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Yoga Regulates Stress Hormones and Improves Quality of Life for Women With Breast Cancer Undergoing Radiation Therapy

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Key Points

  • Women who practiced yoga had a steeper decline in their cortisol levels across the day compared to women who practiced simple stretching exercises.
  • Women in the yoga and simple stretching groups reported a reduction in fatigue after radiation treatment.
  • Women who practiced yoga during the treatment period reported greater benefits to physical functioning and general health and were were more likely to find life meaning from their cancer experience.

For women with breast cancer undergoing radiation therapy, yoga offers unique benefits beyond fighting fatigue, according to a study by Chandwani et al published in the Journal of Clinical Oncology. While simple stretching activities counteracted fatigue, patients who participated in yoga exercises that incorporated controlled breathing, meditation, and relaxation techniques into their treatment plan experienced improved ability to engage in their daily activities, better general health, and better regulation of cortisol. Women in the yoga group were also better equipped to find meaning in the illness experience, which declined over time for the women in the other two groups.

The study also assessed, for the first time, yoga benefits in cancer patients by comparing their experience with patients in an active control group who integrated simple, generic stretching exercises into their lives.

“Combining mind and body practices that are part of yoga clearly has tremendous potential to help patients manage the psychosocial and physical difficulties associated with treatment and life after cancer, beyond the benefits of simple stretching,” said Lorenzo Cohen, PhD, of The University of Texas MD Anderson Cancer Center, Houston.

Study Details

To conduct the study, 191 women with stage 0 to III breast cancer were randomly assigned to one of three groups: yoga, simple stretching, or no instruction in yoga or stretching. Participants in the yoga and stretching groups attended sessions specifically tailored to breast cancer patients for 1 hour, 3 days a week throughout their 6 weeks of radiation treatment.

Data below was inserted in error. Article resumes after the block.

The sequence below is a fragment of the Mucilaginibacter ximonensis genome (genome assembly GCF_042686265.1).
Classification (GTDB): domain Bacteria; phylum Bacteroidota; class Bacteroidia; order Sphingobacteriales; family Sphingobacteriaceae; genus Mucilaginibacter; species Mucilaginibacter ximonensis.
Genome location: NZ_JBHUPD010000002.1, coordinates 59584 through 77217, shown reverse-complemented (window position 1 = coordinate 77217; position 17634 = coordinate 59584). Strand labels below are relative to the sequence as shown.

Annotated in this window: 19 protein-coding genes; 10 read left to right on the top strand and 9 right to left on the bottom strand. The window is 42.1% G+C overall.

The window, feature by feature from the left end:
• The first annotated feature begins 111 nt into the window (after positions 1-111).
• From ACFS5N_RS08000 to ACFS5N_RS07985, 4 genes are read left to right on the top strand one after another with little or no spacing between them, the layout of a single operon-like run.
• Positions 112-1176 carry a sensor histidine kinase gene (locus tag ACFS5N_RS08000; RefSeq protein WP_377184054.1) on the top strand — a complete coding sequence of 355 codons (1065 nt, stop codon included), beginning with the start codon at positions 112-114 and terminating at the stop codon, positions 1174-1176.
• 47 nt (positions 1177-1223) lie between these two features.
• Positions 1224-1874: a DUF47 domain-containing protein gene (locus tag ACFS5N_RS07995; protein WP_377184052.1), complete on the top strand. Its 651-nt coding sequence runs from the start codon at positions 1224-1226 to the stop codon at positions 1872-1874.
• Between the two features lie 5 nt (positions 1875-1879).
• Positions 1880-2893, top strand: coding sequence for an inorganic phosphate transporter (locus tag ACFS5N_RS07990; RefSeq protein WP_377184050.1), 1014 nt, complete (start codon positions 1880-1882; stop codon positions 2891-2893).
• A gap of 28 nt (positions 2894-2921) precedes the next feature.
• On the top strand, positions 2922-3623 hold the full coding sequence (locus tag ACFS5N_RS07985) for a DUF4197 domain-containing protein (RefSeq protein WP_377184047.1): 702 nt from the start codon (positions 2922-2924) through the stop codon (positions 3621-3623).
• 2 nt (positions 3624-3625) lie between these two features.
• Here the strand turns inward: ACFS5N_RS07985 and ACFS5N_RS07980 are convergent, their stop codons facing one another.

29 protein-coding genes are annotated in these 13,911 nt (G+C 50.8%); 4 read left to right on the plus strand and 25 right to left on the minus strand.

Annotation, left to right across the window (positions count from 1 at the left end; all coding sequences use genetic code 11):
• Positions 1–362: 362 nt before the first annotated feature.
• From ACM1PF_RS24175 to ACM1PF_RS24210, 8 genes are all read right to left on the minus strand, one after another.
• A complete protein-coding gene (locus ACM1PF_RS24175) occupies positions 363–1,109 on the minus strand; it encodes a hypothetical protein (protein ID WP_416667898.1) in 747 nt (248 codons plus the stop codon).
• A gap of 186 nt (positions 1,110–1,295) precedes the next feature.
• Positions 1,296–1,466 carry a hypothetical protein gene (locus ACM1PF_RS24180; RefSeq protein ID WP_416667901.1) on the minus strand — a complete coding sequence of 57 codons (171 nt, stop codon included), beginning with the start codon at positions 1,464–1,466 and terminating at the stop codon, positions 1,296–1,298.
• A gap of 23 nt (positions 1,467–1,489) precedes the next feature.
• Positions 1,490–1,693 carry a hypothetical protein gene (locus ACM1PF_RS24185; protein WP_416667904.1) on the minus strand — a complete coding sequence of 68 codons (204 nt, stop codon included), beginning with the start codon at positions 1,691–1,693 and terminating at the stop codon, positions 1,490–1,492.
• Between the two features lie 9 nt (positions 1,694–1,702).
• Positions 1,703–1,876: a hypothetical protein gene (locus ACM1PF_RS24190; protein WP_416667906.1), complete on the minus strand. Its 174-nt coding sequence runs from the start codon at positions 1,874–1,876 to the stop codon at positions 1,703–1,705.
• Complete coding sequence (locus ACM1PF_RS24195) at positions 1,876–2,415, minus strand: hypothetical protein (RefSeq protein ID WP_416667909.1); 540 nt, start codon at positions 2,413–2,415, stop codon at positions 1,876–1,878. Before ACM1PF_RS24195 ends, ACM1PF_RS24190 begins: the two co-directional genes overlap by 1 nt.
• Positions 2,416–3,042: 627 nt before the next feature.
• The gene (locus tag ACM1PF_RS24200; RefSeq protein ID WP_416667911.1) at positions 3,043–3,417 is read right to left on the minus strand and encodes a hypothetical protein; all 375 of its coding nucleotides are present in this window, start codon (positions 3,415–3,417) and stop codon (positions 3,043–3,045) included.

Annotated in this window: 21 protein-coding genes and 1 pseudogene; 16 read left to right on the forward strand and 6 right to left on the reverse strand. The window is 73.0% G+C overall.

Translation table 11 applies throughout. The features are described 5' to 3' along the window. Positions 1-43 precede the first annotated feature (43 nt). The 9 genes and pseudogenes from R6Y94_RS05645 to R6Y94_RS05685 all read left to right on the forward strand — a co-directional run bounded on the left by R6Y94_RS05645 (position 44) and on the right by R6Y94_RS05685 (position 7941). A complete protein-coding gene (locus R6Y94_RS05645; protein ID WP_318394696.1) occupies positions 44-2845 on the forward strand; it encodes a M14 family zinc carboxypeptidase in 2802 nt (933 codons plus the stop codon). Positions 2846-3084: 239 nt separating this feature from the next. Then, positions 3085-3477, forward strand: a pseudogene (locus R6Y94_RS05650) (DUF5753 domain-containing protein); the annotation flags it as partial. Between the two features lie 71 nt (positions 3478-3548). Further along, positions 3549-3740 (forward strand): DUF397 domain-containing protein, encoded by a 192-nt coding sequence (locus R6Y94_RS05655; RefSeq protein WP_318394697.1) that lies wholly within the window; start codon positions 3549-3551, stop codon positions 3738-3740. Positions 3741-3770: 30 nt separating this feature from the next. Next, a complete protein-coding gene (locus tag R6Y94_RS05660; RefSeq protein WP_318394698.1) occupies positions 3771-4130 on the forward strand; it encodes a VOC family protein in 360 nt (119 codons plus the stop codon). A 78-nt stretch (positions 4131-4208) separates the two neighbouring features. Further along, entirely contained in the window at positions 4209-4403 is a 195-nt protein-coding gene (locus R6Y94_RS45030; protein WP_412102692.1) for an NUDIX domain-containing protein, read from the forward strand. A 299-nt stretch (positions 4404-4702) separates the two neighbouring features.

Participants were asked to report on their quality of life, including levels of fatigue and depression, their daily functioning, and a measure assessing ability to find meaning in the illness experience. Saliva samples were collected and electrocardiogram tests were administered at baseline, end of treatment, and at 1, 3, and 6 months post-treatment.

Yoga Leads to Improved Quality of Life

Women who practiced yoga had the steepest decline in cortisol levels across the day, indicating that yoga had the ability to help regulate this stress hormone. This is particularly important because higher stress hormone levels throughout the day, known as a blunted circadian cortisol rhythm, have been linked to worse outcomes in breast cancer.

Additionally, after completing radiation treatment, only the women in the yoga and stretching groups reported a reduction in fatigue. At 1, 3 and 6 months after radiation therapy, women who practiced yoga during the treatment period reported greater benefits to physical functioning and general health. They were more likely to find life meaning from their cancer experience than the other groups.

According to Dr. Cohen, research shows that developing a yoga practice also helps patients after completing cancer treatment.

“The transition from active therapy back to everyday life can be very stressful, as patients no longer receive the same level of medical care and attention. Teaching patients a mind-body technique like yoga as a coping skill can make the transition less difficult.”

Dr. Cohen and his team are now conducting a phase III clinical trial in women with breast cancer to further determine the mechanisms of yoga that lead to improvement in physical functioning, quality of life and biologic outcomes during and after radiation treatment. A secondary aim of the trial is to conduct cost efficiency analysis for the hospital, assess health-care usage costs in general, and examine work productivity of patients.

Dr. Cohen is the corresponding author for the Journal of Clinical Oncology article.

The study was supported in part by grants from the National Cancer Institute and philanthropic support for the Integrative Medicine Program, The University of Texas MD Anderson Cancer Center. The study authors reported no potential conflicts of interest.

The content in this post has not been reviewed by the American Society of Clinical Oncology, Inc. (ASCO®) and does not necessarily reflect the ideas and opinions of ASCO®.


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